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Archduke Rudolph: Beethoven’s Pupil and Patron

04/17/19

Bohemian National Hall

321 East 73rd Street Map

212-981-5254


17-04-2019 12:00:00 17-04-2019 12:00:00 America/New_York Archduke Rudolph: Beethoven’s Pupil and Patron Ignat Solzhenitsyn, piano Korbinian Altenberger, violin Na-Young Baek, cello Illustrated talk by Ignat Solzhenitsyn PROGRAM Beethoven Violin Sonata No.10 in G major, Op.96 Beethoven Piano Trio in B-flat major, Op. 97 “Archduke” The most significant of Beethoven’s noble patrons during his years in Vienna was Archduke Rudolph of Austria, youngest brother of the Emperor Franz. Beethoven began teaching Rudolph piano in around 1803–04, and the archduke later became his sole composition student. He was also the only one of his patrons whose financial support continued uninterrupted until the composer’s death. Beethoven generally scorned aristocrats, but it appears his relationship with Rudolph was different. In the composer’s own words, the archduke treated him ‘like a friend, not a servant’. Beethoven dedicated fifteen of his most important works to Rudolph (more than to any other individual), including the Fourth and Fifth Piano Concertos and, following the archduke’s appointment as a cardinal and then as Archbishop of Olmütz in 1819, the Missa solemnis. In this programme we present two of the chamber works dedicated to him – the Violin Sonata in G major, Op. 96 and the ‘Archduke’ Piano Trio, Op. 97. Join us as we explore Rudolph’s life and his unusual friendship with the great composer. http://www.cityguideny.com/eventinfo.cfm?id=364697 Bohemian National Hall Bohemian National Hall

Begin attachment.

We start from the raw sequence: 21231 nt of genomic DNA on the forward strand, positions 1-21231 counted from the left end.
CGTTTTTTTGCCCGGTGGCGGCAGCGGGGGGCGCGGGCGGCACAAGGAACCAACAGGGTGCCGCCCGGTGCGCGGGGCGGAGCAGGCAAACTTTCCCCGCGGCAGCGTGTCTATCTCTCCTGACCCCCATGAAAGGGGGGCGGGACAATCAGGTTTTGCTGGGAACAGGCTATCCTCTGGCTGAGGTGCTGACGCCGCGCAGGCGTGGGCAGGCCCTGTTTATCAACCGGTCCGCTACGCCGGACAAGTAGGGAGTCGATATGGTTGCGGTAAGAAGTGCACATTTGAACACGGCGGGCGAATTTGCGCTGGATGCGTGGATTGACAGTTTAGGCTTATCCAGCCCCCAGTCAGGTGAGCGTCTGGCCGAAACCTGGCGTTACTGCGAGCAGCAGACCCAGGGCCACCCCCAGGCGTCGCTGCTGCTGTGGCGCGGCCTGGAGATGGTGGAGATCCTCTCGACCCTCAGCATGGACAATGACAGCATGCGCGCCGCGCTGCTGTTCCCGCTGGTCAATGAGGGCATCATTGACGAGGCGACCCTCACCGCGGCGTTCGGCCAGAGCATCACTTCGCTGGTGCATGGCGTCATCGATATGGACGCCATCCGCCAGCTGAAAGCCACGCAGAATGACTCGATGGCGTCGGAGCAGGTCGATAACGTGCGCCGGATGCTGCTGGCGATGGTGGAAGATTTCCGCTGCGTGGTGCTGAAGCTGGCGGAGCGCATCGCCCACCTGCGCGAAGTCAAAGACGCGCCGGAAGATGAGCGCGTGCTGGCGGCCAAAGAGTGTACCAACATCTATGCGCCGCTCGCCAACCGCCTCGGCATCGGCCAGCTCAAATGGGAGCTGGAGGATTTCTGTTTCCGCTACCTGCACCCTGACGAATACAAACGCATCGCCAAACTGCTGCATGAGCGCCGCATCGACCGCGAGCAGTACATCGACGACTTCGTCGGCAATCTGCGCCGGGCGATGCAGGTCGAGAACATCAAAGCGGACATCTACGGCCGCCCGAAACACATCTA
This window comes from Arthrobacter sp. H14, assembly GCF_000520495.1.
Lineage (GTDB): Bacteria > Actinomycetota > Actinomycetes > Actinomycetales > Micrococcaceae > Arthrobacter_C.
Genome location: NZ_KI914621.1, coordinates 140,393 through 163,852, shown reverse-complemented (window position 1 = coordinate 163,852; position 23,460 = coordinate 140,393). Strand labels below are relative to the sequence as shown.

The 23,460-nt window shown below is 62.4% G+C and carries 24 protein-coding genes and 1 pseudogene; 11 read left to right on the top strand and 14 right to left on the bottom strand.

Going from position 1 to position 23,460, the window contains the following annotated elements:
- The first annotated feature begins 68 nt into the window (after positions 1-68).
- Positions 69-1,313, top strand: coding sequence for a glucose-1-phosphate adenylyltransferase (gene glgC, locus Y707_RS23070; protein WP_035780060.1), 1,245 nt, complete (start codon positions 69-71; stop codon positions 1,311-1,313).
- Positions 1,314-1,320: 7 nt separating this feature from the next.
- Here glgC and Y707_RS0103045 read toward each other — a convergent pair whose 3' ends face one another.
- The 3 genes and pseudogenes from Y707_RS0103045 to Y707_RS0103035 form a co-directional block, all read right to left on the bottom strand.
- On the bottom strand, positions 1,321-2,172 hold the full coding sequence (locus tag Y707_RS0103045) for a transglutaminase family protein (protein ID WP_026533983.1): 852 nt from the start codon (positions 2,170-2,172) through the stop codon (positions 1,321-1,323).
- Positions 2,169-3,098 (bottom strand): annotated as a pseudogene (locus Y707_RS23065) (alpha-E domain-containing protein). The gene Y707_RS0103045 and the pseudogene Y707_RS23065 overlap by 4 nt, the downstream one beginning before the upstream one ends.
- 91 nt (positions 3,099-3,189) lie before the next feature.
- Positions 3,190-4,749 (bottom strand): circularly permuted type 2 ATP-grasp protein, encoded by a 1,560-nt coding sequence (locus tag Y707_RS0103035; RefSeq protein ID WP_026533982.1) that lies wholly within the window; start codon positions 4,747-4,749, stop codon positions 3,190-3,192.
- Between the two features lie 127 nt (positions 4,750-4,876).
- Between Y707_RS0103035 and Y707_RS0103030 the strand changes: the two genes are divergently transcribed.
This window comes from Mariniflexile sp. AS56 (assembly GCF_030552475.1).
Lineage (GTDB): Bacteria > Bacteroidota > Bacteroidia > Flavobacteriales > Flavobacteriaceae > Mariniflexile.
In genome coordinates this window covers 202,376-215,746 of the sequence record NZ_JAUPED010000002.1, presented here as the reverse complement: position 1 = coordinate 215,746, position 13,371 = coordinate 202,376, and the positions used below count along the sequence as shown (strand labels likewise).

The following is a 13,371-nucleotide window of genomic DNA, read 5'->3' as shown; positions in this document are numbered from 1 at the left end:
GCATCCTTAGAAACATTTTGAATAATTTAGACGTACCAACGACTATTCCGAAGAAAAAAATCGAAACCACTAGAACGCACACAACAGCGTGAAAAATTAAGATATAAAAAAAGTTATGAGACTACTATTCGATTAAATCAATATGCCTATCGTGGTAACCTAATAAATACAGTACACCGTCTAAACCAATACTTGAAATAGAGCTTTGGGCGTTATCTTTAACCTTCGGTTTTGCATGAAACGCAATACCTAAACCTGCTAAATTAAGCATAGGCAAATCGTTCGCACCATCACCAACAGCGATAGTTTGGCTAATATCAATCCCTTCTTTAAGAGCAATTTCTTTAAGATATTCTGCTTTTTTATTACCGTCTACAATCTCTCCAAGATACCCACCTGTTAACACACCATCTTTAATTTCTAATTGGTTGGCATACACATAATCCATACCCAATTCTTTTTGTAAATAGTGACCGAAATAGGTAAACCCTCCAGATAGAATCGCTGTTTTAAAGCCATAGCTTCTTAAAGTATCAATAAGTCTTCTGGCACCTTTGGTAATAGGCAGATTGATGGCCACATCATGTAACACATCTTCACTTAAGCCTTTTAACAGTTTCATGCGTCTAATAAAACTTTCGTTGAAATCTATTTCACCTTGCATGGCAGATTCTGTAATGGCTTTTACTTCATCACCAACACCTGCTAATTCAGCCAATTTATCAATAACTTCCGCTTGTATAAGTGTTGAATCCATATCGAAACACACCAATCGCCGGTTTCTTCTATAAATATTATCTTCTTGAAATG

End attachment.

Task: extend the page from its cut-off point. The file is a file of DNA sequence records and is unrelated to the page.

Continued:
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Ignat Solzhenitsyn, piano Korbinian Altenberger, violin Na-Young Baek, cello Illustrated talk by Ignat Solzhenitsyn

PROGRAM Beethoven Violin Sonata No.10 in G major, Op.96 Beethoven Piano Trio in B-flat major, Op. 97 “Archduke”

The most significant of Beethoven’s noble patrons during his years in Vienna was Archduke Rudolph of Austria, youngest brother of the Emperor Franz. Beethoven began teaching Rudolph piano in around 1803–04, and the archduke later became his sole composition student. He was also the only one of his patrons whose financial support continued uninterrupted until the composer’s death. Beethoven generally scorned aristocrats, but it appears his relationship with Rudolph was different. In the composer’s own words, the archduke treated him ‘like a friend, not a servant’. Beethoven dedicated fifteen of his most important works to Rudolph (more than to any other individual), including the Fourth and Fifth Piano Concertos and, following the archduke’s appointment as a cardinal and then as Archbishop of Olmütz in 1819, the Missa solemnis. In this programme we present two of the chamber works dedicated to him – the Violin Sonata in G major, Op. 96 and the ‘Archduke’ Piano Trio, Op. 97. Join us as we explore Rudolph’s life and his unusual friendship with the great composer.

This event has already taken place. Click here for the latest events.

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